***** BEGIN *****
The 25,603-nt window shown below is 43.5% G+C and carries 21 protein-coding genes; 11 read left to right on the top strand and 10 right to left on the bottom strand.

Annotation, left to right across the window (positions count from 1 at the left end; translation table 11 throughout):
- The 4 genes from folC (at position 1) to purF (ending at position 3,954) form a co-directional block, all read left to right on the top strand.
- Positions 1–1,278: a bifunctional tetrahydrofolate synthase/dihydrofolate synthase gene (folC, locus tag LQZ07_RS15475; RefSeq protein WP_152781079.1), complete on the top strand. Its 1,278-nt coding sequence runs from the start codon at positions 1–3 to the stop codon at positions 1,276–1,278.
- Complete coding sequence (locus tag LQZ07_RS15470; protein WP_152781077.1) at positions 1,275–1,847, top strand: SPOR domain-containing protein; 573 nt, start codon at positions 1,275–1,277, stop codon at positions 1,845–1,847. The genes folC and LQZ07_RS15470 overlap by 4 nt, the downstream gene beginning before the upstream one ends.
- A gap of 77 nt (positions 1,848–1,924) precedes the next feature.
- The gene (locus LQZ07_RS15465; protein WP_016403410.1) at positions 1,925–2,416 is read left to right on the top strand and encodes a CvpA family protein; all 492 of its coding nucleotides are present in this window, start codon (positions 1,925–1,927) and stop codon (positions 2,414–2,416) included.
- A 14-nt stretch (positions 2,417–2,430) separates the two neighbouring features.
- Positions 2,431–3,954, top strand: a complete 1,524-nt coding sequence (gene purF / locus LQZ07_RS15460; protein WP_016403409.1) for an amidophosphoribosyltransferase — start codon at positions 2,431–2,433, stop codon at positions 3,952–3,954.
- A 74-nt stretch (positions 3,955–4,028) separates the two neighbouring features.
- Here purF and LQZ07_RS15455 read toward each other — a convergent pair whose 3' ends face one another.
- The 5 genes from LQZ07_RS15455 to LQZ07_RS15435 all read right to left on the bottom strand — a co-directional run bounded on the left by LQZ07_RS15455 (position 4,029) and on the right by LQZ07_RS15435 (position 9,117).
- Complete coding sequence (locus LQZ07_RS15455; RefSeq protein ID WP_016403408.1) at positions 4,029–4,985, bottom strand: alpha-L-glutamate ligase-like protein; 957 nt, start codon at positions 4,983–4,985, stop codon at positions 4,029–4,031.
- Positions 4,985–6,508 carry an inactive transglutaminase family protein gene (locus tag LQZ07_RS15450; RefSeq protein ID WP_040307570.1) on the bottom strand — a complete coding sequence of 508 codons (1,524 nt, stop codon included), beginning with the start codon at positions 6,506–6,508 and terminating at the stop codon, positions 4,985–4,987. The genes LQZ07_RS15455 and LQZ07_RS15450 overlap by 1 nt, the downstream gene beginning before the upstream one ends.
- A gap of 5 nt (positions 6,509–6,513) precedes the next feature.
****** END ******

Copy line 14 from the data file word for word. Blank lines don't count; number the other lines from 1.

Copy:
- Positions 4,985–6,508 carry an inactive transglutaminase family protein gene (locus tag LQZ07_RS15450; RefSeq protein ID WP_040307570.1) on the bottom strand — a complete coding sequence of 508 codons (1,524 nt, stop codon included), beginning with the start codon at positions 6,506–6,508 and terminating at the stop codon, positions 4,985–4,987. The genes LQZ07_RS15455 and LQZ07_RS15450 overlap by 1 nt, the downstream gene beginning before the upstream one ends.